Tourmaline wasn’t officially recognized as a distinct mineral until 1793, and before then they were often mistaken for emeralds and sapphires by Portuguese explorers in Brazil.
Once it was recognized, a steady supply of tourmaline began being mined in Brazil, leading to it becoming one of the most important sources for this mineral.
In 1821, pink and green tourmaline was found outside of Paris, Maine, which led to 200 years of mining in dozens of Maine locations.
Similarly, in southern California, mining in the late 1800s took place in Riverside and San Diego counties.
Most of this tourmaline was mined and shipped to China where it was made into jewelry, carvings, and other decorative items.
Today, the mining here is very small scale and is mostly done to produce rock specimens for collectors.
Along with these locations, mining for tourmaline has also taken place in Afghanistan, Nigeria, Tanzania, Pakistan, and Namibia.
While these locations produce a good amount of tourmaline, there is one form of tourmaline that is prized above all.
Known as “Paraiba” due to being found in the states of Paraiba and Rio Grande do Norte in Brazil, these variations of tourmaline have a color like no other.
Valued for its stunning bright blue to bright green color that is caused by trace amounts of copper, this stone is worth a lot of money.
When it was first found in 1989 and 1990, this stone was soon selling for almost $2000 a carat.
However, prices quickly soared and this gem was soon going for over $10,000 a carat.
It’s worth keeping in mind, if you’re after a “Paraiba” tourmaline, to keep an eye out for gems from other locations.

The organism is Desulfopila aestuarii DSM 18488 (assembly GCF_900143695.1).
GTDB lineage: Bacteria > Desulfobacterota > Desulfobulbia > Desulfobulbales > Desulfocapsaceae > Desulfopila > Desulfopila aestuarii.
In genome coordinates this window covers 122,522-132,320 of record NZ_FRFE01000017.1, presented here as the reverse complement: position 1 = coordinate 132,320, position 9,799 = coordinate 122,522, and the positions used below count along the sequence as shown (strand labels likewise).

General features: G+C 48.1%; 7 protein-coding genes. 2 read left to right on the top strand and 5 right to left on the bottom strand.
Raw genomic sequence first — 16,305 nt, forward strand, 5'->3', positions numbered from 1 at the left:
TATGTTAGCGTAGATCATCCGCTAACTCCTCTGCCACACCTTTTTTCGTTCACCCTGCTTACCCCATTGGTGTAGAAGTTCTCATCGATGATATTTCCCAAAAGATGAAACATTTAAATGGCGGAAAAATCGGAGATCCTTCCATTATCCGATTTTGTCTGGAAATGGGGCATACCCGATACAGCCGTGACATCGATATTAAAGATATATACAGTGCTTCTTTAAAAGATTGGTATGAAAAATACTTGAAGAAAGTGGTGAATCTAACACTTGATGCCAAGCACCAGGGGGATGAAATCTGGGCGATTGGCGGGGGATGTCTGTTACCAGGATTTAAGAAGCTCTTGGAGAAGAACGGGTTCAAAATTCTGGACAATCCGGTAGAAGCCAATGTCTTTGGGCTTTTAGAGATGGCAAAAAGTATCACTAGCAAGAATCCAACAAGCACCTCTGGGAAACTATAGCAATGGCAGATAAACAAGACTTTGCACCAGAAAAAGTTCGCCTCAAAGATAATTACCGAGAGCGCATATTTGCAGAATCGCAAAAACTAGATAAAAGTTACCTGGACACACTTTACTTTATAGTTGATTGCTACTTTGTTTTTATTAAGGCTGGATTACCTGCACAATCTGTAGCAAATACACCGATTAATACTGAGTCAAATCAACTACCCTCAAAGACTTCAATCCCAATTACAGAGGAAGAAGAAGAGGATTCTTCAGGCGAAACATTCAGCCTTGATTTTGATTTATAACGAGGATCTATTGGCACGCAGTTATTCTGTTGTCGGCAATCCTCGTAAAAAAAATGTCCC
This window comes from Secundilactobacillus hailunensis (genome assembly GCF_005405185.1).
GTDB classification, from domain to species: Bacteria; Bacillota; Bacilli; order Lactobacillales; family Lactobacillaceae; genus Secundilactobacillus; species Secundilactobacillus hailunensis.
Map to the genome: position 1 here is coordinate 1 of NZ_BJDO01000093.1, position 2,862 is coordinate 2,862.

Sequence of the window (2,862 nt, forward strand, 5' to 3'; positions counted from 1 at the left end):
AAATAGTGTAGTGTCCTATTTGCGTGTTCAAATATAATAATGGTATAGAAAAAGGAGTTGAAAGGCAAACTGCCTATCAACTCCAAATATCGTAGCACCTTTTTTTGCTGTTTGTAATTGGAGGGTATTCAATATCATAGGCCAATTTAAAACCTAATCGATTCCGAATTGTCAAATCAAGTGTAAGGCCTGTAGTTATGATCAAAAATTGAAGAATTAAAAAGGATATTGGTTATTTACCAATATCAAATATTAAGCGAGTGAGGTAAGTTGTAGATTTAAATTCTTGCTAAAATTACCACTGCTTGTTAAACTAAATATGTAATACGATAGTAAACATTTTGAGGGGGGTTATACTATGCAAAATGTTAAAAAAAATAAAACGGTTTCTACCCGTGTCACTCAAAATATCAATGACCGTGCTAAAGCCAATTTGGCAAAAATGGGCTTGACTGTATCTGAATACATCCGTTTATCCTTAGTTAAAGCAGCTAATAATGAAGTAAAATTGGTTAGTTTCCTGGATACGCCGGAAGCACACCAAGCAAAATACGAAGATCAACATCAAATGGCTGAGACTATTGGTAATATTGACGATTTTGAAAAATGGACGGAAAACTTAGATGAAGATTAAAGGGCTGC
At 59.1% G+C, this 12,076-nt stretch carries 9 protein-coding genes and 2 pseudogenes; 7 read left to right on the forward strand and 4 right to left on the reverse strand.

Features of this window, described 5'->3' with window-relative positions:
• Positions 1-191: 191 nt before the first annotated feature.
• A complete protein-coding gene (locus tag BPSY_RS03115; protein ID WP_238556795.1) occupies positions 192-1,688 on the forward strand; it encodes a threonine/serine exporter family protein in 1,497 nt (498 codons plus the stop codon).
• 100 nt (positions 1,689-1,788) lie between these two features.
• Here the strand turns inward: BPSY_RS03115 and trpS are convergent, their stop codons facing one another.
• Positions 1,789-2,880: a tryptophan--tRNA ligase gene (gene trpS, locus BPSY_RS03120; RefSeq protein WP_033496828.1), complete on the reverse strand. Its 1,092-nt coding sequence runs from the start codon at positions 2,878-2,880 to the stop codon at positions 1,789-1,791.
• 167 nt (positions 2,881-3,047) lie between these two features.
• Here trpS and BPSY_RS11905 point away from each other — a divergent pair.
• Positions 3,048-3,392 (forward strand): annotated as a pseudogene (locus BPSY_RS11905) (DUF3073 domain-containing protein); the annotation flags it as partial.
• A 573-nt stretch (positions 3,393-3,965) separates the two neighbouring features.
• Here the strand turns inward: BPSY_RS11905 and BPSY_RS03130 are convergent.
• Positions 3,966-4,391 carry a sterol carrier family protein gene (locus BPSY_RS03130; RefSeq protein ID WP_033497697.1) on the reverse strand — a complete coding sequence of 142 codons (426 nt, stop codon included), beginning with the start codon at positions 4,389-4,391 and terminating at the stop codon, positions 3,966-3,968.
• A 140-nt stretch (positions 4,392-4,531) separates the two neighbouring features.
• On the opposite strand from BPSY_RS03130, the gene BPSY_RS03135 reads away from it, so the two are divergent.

For instance, since the original discovery, similar gems have been found in Nigeria and Mozambique.
These gems were soon labeled “Paraiba” and sold at a “Paraiba price” despite coming from a completely different location.
Morganite and Tourmaline: Similarities and Differences
When it comes to telling morganite from tourmaline there are some key things that you should take note of.
Firstly, they share a lot of similar properties.
They’re both nearly the same hardness, with morganite being only 0.5 times harder in some instances.
They also both exhibit a vitreous luster and a hexagonal crystal system.
However, in many instances, their colors can be what gives them away.
For instance, morganite is always a color that ranges from orange to pink, and tourmaline is available in every color on the spectrum.
Tourmaline is also noticeable by its color zoning.
This zoning results in different colors appearing as different sections of the stone.
Watermelon tourmaline, as an example, will sometimes appear to be green, white, and red, which can mimic the pattern of a watermelon.
Similarly, tourmaline crystals can be easy to pick out as they have obvious striations that are parallel to the long axis of the stone.
They also often have six-sided cross-sections and round edges.
Two Stones, Many Similarities
Morganite and Tourmaline have a couple of qualities in common, which can make them easy to mix up.
However, by knowing more about the unique properties of each stone, you can start to more easily tell them apart from one another.